cad-, cas-, cid-

(Latin: to fall, befall)

recidivism (s) (noun), recidivisms (pl)
The habitual returning to criminal acts or going back to prior behavior; especially, illegal behavior: "The recidivisms of criminals is being evaluated by authorities with the hope that they can come up with programs that will lower the rates of recidivism for each person who has been previously convicted of breaking the law."
recidivist (s) (noun), recidivists (pl)
1. Someone who continues to commit crimes even though he or she has been caught and imprisoned; a repeat offender: Ebony's husband has been categorized as a recidivist because he keeps going back to his previous criminal habits.
2. Etymology: "a relapsed criminal", from French r├ęcidiviste; which came from r├ęcidiver, "to fall back, to relapse", from Medieval Latin recidivare, "to relapse into sin" (Latin as it was written and spoken during approximately 700-1500 A.D.), from Latin recidivus, "falling back"; from recidere, "to fall back", from re-, "back, again" + caedere, "to fall".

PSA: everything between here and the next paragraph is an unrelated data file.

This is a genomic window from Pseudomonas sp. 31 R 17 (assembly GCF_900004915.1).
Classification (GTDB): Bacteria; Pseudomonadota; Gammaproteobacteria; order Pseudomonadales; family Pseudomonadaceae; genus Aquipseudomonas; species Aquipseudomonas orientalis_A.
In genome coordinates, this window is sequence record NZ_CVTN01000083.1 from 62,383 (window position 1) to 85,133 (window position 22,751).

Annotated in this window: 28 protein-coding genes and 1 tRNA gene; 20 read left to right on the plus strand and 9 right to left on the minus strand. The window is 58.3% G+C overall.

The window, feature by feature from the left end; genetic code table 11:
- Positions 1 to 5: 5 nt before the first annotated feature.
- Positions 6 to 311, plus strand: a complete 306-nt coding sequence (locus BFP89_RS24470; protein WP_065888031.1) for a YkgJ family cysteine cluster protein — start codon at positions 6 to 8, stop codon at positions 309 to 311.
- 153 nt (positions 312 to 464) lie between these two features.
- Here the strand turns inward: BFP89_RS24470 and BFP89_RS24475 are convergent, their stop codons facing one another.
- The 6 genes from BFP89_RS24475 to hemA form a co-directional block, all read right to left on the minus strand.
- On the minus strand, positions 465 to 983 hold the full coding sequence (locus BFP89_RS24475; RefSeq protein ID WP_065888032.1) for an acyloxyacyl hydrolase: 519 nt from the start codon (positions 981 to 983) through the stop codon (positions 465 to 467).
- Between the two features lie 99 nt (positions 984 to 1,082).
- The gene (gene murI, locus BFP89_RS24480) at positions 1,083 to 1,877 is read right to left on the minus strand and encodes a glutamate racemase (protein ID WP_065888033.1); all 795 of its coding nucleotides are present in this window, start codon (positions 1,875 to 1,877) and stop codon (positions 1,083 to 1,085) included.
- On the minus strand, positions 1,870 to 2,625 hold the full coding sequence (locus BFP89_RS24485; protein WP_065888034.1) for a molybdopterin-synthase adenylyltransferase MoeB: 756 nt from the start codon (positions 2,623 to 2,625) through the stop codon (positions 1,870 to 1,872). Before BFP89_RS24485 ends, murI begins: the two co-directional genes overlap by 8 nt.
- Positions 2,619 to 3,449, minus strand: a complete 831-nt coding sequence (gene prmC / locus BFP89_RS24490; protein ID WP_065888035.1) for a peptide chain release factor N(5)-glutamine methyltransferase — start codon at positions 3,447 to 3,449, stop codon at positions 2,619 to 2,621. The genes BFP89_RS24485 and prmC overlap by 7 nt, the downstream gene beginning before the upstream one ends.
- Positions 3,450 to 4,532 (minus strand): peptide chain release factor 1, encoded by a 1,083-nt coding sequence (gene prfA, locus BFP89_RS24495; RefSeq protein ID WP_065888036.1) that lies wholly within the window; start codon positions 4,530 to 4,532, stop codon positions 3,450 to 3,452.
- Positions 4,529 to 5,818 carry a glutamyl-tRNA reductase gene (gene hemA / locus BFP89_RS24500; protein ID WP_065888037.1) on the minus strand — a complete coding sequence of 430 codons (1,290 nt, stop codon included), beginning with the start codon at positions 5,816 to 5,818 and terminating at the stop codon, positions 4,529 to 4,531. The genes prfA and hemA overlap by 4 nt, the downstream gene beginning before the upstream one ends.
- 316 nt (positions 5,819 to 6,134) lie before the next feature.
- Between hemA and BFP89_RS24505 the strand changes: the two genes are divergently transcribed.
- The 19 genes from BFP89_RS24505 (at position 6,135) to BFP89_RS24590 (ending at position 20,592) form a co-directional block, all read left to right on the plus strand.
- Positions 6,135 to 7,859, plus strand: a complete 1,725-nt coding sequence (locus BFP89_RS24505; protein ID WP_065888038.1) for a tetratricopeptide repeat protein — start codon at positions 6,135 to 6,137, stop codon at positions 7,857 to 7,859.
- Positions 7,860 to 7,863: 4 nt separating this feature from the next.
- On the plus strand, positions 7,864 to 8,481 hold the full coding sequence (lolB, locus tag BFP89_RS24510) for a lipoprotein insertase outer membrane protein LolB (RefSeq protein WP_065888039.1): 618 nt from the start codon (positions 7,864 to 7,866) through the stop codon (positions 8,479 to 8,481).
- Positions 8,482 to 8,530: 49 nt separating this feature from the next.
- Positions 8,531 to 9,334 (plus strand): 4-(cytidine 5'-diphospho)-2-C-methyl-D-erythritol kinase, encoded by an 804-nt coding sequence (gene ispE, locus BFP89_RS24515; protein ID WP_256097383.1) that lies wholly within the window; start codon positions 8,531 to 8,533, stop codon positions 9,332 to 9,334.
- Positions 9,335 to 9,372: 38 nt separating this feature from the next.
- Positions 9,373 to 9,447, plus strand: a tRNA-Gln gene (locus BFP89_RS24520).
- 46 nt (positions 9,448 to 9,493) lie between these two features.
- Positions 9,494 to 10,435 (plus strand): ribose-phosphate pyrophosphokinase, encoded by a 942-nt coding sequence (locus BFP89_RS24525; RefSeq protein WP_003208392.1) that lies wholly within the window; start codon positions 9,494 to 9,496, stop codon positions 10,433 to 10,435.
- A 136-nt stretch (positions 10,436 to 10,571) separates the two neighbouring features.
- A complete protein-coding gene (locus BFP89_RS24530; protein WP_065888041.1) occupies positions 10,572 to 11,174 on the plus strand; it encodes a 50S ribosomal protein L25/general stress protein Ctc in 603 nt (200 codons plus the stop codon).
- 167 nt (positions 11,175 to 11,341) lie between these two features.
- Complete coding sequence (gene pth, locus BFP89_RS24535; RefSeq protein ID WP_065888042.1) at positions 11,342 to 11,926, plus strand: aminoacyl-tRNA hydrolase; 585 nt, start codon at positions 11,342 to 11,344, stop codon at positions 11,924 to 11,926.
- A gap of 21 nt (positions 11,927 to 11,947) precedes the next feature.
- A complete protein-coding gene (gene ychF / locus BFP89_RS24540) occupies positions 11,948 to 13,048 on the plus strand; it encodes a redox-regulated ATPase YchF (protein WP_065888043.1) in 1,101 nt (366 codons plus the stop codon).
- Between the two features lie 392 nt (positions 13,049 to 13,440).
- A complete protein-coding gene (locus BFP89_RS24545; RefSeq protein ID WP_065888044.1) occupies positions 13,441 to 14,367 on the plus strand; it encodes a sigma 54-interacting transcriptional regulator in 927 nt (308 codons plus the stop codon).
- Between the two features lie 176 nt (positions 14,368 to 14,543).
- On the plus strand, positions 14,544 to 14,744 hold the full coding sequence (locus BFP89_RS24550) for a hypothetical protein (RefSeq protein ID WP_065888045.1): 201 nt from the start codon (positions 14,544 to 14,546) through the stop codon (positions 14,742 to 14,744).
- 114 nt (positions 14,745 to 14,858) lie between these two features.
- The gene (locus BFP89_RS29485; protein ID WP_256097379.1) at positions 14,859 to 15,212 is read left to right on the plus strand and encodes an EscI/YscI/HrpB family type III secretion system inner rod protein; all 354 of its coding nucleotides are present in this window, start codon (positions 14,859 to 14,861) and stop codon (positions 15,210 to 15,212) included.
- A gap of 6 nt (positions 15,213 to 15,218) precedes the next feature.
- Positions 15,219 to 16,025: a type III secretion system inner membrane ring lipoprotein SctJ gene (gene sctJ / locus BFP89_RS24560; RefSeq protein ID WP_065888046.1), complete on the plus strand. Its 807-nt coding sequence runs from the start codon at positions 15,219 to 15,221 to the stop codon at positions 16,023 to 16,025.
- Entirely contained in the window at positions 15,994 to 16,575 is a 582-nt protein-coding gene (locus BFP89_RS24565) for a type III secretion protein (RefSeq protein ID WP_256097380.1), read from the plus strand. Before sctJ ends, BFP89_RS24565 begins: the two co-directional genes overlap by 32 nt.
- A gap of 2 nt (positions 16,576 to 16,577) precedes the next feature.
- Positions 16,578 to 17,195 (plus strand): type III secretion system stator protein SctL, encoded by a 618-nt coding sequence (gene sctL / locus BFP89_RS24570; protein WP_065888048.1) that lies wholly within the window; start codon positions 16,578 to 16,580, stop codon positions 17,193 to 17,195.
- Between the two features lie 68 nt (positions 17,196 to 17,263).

An habitual criminal.
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recidivous (adjective), more recidivous, most recidivous
1. A reference to a repetition of antisocial behavior; especially, criminal behavior: The legal authorities in Sara's community are striving to have a new program that will decrease recidivous rates.
2. Etymology: from Latin re-, "back" + cadere, "to fall."
A reference to falling back into prior criminal habits.
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Pertaining to returning to previous behavior.
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Stillicidi casus lapidem cavat. (Latin proverb)
Translation: "Dripping moisture hollows out a stone."

Also translated as: "Slow and steady does it."

A cross reference of other word family units that are related directly, or indirectly, to: "chance, luck, fate": aleato-; auspic-; fortu-; -mancy; serendipity; sorc-; temer-; tycho-.